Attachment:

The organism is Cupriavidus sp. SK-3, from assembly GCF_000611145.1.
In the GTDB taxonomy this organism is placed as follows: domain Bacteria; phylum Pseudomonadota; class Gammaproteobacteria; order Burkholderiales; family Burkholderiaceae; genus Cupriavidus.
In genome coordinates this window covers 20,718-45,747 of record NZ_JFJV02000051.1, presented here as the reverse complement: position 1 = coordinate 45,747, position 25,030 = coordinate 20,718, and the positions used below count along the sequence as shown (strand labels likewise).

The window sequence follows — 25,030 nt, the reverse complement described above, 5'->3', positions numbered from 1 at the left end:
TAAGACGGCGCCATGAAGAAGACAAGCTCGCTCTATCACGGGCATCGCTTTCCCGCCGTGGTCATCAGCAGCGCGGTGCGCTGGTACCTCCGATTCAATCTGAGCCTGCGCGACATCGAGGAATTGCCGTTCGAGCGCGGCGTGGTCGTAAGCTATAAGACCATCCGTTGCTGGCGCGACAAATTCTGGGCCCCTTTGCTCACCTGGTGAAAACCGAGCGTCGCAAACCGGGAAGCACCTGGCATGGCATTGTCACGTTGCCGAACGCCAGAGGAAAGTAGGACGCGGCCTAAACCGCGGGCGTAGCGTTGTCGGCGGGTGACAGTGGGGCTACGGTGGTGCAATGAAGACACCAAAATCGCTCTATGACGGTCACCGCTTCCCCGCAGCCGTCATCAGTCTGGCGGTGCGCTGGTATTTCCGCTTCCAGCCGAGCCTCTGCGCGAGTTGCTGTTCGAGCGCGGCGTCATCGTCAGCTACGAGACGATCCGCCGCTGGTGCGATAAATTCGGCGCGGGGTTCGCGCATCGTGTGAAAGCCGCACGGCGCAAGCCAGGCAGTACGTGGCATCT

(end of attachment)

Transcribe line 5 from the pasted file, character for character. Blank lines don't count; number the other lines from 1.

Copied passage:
TAAGACGGCGCCATGAAGAAGACAAGCTCGCTCTATCACGGGCATCGCTTTCCCGCCGTGGTCATCAGCAGCGCGGTGCGCTGGTACCTCCGATTCAATCTGAGCCTGCGCGACATCGAGGAATTGCCGTTCGAGCGCGGCGTGGTCGTAAGCTATAAGACCATCCGTTGCTGGCGCGACAAATTCTGGGCCCCTTTGCTCACCTGGTGAAAACCGAGCGTCGCAAACCGGGAAGCACCTGGCATGGCATTGTCACGTTGCCGAACGCCAGAGGAAAGTAGGACGCGGCCTAAACCGCGGGCGTAGCGTTGTCGGCGGGTGACAGTGGGGCTACGGTGGTGCAATGAAGACACCAAAATCGCTCTATGACGGTCACCGCTTCCCCGCAGCCGTCATCAGTCTGGCGGTGCGCTGGTATTTCCGCTTCCAGCCGAGCCTCTGCGCGAGTTGCTGTTCGAGCGCGGCGTCATCGTCAGCTACGAGACGATCCGCCGCTGGTGCGATAAATTCGGCGCGGGGTTCGCGCATCGTGTGAAAGCCGCACGGCGCAAGCCAGGCAGTACGTGGCATCT